China celeb ban: No celebrity endorsement allowed for health supplements - SAMR
The State Administration for Market Regulation (SAMR) announced the above, alongside six other regulatory bodies, including the Office of the Central Cyberspace Affairs Commission, the Ministry of Culture and Tourism, National Radio and Television Administration, China Banking and Insurance Regulatory Commission, China Securities Regulatory Commission and the China Film Administration.
The overarching aim is to further regulate celebrities’ endorsement activities, in the wake of increasing advertisements that make false claims.
In particular, the announcement pointed out that celebrities should not endorse and advertise health foods and Foods for Special Medical Purposes (FSMP).
Companies that are from the healthcare, pharmaceutical, healthcare equipment, and health foods industries are also not allowed to engage any spokesperson for product advertising and publicity.
“In recent years, some well-known artists, entertainers, online influencers etc – which we shall term as celebrities – were involved in illegal, fake advertising, or even promoted the wrong values in their endorsement activities.
“Some of the enterprises also regarded traffic as utmost important, and selected celebrities who have broken the law or moral rules to endorse their products,” the announcement said, adding that such activities have harmed consumer rights.
Responding to queries from NutraIngredients-Asia, experts pointed out that the ban on celebrities’ endorsement of health foods was not a new law, but the announcement was made to reiterate the government’s stance.
“The regulation on celebrity endorsement of health products, including medical treatment, drugs, medical devices, health supplements, is not a recent guideline.
“It was promulgated in China's Advertising Law in 2015. In China, celebrity endorsement of health products is prohibited by law.
“However, in recent years, many overseas health care products enterprises are still hiring Chinese celebrities for advertising. This is considered a grey area by the government. As a result, this announcement would suggest that the government wants to stamp this out,” Ashley Dudarenok, founder of Hong Kong-based Chinese digital marketing agency Alarice said.
Earlier this year, Chinese actress Jing Tian was fined RMB$7.22m (US$1.08m) for engaging in a sales campaign to endorse a fruit and vegetable candy which the Chinese authorities had construed as fake advertising.
The candy, made by Guangzhou-based Infinite Free, was marketed as a weight loss product that claims to help prevent the body from absorbing sugars, oils, and fats.
The company involved was also fined RMB$4.64 million, South China Morning Post reported.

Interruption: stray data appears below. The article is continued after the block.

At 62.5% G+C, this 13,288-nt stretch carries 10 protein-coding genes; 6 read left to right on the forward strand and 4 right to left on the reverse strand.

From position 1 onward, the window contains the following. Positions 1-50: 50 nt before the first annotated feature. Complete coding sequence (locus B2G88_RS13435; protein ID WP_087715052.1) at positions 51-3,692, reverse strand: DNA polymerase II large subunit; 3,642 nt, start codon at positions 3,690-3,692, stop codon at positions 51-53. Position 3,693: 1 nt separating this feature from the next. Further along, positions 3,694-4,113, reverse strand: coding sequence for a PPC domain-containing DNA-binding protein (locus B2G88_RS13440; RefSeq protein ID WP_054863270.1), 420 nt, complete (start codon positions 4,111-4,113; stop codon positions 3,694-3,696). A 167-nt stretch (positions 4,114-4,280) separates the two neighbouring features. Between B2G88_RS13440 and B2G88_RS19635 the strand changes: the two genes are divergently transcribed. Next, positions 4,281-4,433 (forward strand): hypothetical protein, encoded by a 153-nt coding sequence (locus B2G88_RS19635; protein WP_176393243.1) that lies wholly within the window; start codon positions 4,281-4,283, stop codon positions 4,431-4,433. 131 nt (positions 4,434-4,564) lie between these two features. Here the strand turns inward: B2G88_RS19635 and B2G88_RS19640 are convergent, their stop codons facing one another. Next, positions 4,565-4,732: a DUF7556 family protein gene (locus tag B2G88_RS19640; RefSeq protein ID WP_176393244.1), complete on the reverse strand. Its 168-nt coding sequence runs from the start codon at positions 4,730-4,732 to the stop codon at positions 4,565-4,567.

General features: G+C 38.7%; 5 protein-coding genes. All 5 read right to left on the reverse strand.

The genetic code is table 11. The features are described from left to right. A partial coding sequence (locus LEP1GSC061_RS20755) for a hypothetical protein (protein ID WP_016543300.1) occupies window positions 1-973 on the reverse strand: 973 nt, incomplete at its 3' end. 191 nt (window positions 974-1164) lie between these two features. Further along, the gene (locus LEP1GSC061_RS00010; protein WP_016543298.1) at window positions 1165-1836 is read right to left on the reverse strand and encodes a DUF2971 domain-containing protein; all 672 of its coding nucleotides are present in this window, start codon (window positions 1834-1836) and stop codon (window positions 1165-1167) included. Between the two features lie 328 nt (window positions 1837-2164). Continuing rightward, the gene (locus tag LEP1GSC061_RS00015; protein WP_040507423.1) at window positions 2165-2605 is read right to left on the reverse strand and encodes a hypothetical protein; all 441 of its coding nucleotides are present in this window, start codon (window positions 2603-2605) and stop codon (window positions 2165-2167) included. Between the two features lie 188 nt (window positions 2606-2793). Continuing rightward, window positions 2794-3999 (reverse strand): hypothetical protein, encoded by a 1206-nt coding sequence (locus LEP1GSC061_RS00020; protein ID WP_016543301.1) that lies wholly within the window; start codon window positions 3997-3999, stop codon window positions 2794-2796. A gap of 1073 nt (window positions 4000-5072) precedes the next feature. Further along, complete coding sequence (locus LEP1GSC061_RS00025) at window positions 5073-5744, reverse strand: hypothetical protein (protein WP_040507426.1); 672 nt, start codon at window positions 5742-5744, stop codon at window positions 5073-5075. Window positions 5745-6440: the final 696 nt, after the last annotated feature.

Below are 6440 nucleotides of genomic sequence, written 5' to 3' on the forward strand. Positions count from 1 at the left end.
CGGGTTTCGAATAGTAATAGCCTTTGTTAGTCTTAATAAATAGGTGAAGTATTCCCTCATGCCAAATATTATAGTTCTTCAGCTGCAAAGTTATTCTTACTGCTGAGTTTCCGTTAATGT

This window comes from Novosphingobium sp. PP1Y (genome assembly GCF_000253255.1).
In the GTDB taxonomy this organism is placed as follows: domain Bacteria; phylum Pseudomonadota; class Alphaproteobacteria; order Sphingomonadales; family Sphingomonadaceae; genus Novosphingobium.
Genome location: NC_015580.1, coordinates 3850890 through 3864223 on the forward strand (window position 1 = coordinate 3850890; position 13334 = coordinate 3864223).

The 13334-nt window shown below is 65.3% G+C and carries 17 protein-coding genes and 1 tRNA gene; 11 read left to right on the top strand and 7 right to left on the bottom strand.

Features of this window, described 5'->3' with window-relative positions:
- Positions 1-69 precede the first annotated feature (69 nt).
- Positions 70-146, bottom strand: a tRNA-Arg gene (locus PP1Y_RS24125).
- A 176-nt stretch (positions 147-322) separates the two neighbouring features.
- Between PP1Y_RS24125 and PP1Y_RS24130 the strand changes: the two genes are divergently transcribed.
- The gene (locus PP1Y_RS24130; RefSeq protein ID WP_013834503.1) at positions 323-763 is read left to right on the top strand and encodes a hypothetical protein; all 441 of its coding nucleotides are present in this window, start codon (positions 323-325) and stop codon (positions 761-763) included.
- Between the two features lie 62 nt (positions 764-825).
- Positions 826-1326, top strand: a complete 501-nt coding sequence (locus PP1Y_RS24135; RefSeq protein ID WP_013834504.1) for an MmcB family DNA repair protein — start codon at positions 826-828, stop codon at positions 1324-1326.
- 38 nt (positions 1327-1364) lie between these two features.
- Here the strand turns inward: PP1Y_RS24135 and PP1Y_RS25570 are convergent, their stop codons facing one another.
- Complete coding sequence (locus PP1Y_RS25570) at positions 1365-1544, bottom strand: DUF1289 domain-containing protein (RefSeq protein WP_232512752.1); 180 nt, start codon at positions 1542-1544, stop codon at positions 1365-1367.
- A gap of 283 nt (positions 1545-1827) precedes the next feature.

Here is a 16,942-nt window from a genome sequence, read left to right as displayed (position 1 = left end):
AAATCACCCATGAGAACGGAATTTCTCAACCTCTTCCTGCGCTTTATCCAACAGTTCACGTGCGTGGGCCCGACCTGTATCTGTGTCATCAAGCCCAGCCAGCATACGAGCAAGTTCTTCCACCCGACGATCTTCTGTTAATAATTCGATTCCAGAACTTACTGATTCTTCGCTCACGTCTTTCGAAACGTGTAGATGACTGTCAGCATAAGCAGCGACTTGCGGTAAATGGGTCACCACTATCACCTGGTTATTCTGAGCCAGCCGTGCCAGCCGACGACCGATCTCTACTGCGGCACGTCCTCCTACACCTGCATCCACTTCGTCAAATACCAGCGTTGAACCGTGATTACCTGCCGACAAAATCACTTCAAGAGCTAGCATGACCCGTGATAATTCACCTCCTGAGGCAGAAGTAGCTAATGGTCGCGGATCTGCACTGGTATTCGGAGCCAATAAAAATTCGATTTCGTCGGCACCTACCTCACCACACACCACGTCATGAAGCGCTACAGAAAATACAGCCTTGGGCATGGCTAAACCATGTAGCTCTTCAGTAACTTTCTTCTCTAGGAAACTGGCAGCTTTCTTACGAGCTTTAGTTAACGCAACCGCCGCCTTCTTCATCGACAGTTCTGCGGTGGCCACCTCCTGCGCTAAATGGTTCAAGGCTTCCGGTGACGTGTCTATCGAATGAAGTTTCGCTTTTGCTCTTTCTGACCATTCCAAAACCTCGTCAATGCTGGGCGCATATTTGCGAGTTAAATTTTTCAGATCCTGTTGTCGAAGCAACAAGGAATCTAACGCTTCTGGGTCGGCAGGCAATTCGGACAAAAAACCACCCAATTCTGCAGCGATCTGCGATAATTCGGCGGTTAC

Cathy Yu, senior food regulatory consultant and GM of the food business division at CIRS also said that companies would need to comply with the rules stated in the announcement.
In fact, aside from celebrities, health foods brands are not allowed to engage anyone to endorse their products, according to the Advertising Law, Yu pointed out.
Where does the ban apply?
The ban would apply to advertising space across online, offline, TV commercials, and social media channels, so long as they are shown in China.
“The ban also means that the definition of endorsement has expanded.
“Not only do common TV ads belong to endorsement, but soft ads such as online and offline entertainment programs, interview shows, and other forms of promotion will also be regulated.
“Most importantly, for online live streaming, social media and other new forms of endorsement, brands also need to comply with the regulations,” Dudarenok said.
However, Chinese celebrities would still be able to endorse health products outside of China through their engagements with overseas firms.
“For the Chinese government, to them, they cannot control what the celebrities are doing in other countries. So, what I can control is in China and I can regulate how and what is allowed and what's not allowed, but I cannot prevent celebrities from my country to advertise and engage in these activities outside of my country.
“So for instance, I cannot prohibit the Chinese celebrities to sign an advertising deal with a healthcare provider from the US. But what I can do is to prevent them putting this advertisement in the public domain in China,” she said.
Why reiterate this at this point?
Asked the reason for reiterating this ban at this point, Dudarenok said that this could be because the Chinese government was trying to ‘clean up’ its online space as it sought to strengthen its digital economy.
“Why China is talking about this now? It is a big campaign to regulate the digital economy, because we have just been through the China National Congress, where the government has identified the focus for the next five year.
“The focus is on the digital economy, artificial intelligence (AI), the development of technology, the development of blended reality, or metaverse, and to develop all that, you need to clean your house.
“So, what they're trying to do is they're trying to keep their house clean and of course, in their own way, trying to control the market as well,” she said.
In the recent China National Congress, Chinese President Xi Jinping has labelled AI and new energy sectors as the new engines of future growth.